“I have always been moved by the structures of home,” says artist Willie Little, who grew up in North Carolina. “The metal tobacco barns, regular barns, things that are just falling down. I love the formations of rust. The red and the rust, the aluminum silver color, and the way the shapes run because of the passage of time, and what the elements did to it. Sometimes it looks like a topographical map.”
Little is speaking from his studio in Oakland, Calif., where he was mostly quarantined during the pandemic. “I was able to make a lot of work, and go through a lot of emotions, because of the kind of work I do,” he says. “As a Black gay man, a lot of my work relates to social justice and Black Lives Matter.”
Little works across several media — painting, sculpture, installation, and the written word. His show of new abstract paintings at Rice Polak Gallery, alongside works by Bruce Ackerson, Peter Arvidson, and Mike Stilkey, opens Thursday, July 22 and runs through Aug. 4.
On the surface, Little’s paintings are handsome abstractions of deep, pungent color — rusty red and burnt orange, tempered by sky blue. They’re mixed-media triumphs of oxidation — oil paint and wax medium on large wood panels sturdy enough to bear heavy, textured layers. In paintings such as Red Ridge, the scale and beauty pull you in, but the message beneath the surface is as strong as the color.
“It started off being an escape, because it is beautiful, but it’s also inspired by where I come from,” says Little. “We lived on this little farm, and my father had a grocery store that was an illegal liquor house. We were poor. I had this affinity for all the things that most people would think would be horrible about my childhood: a falling-down fence, a rickety window, peeling paint.”
Little — who published a memoir, In the Sticks, in 2019 — was raised by his aunt, who he thought was his mother until he was six. “My early work was all about making sense out of who I am, and where I come from,” he says. “It comes from my love for decay — my aesthetic for the passage of time.” This aesthetic is evident in his recent work, he says, with surfaces riddled with scars and layers of history.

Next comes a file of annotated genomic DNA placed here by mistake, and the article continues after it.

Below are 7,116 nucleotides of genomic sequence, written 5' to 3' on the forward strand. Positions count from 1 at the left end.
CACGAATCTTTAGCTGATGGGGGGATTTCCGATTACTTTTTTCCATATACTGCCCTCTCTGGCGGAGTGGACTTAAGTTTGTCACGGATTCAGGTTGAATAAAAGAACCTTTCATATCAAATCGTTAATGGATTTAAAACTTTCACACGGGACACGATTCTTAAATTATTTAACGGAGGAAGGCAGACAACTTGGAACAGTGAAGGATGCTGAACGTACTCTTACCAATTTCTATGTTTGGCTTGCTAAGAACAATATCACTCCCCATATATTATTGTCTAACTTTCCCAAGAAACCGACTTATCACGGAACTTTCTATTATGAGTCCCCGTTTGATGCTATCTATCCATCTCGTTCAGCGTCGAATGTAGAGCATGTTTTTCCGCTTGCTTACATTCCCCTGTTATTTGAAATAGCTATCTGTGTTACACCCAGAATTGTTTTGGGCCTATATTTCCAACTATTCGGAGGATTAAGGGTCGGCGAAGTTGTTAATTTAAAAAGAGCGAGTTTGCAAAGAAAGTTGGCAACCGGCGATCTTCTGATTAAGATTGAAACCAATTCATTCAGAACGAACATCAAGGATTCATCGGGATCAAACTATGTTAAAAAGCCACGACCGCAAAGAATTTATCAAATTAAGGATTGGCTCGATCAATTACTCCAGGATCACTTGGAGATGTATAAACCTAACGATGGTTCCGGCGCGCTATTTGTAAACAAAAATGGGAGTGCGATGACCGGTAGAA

“Especially this time, I couldn’t help but put the feeling into the work — the gouging, and getting frustrated with it because I’m so tired, ” he says, citing James Baldwin and George Floyd in the same breath. “I love all things that are aging. There’s beauty in that, but there’s also ugliness in the eroding of spirit because of the horrible history of America.” A fearlessness pervades Little’s work — his message is carried on a wave of urgency.
Determination got Little out of the sticks when he pursued a B.A. from the University of North Carolina at Chapel Hill. He then settled in Charlotte, N.C. for 18 years, always hiding his sexuality. “Many times, I would diffuse my light and not want to be seen, or not want to be ridiculed for any femininity, because that is so taboo, especially for a Black man in the rural South.” He moved to San Francisco in 2002.
Little began what he calls the “oxidation paintings” in 1999, after he mistakenly stumbled upon the effects of oxygen, heat, and water on bronze and copper medium, which he began to incorporate with oil paint and wax. Like an alchemist, he adds copper sulfate and ammonium chloride to liquid iron to make it rust. The result is a catalogue of complex colors: deep oranges in paintings such as Rusty Fog, a balm of soft cool blues in Tahoe So Blue, but the preponderance of red is the most significant.
“Red adds so much,” says Little. “It’s an undeniably beautiful color — an emotional color that also says, ‘See me! I will not be denied!’ It’s the color of blood, of bloodshed — the blood shed by my people at the hands of gun violence.”
Little considers himself a “cultural worker surveilling everything I see and documenting it.” He wants his work to look like it was “unearthed from an archeological dig.” Though Little’s work is beautiful, “some of the subject matter is ugly,” he says. “It’s all about seducing the audience with its beauty.”
The flipside meaning of the color red is, of course, love. Despite his trauma and violent past, Little’s work still looks towards hope and redemption founded on love. “There’s a trend toward having work that is more affirming, more positive, and more hopeful,” he says. “That’s why my work is the way it is. It is the rural aesthetic — earthy, real, raw.
“I’m always trying to prove something to myself,” says Little, “because I am not that little country boy — though I still am! As soon as you claim everything about yourself, you can’t be ashamed of it. That’s why I love talking about all the ugliness — and the beauty — of who I am and where I came from. No shame.”
The Rest Is Rust
The event: A show of works by Willie Little
The time: Thursday, July 22 to Aug. 4; opening reception Friday, July 23 from 7 to 9 p.m.
The place: Rice Polak Gallery, 430 Commercial St., Provincetown
The cost: Free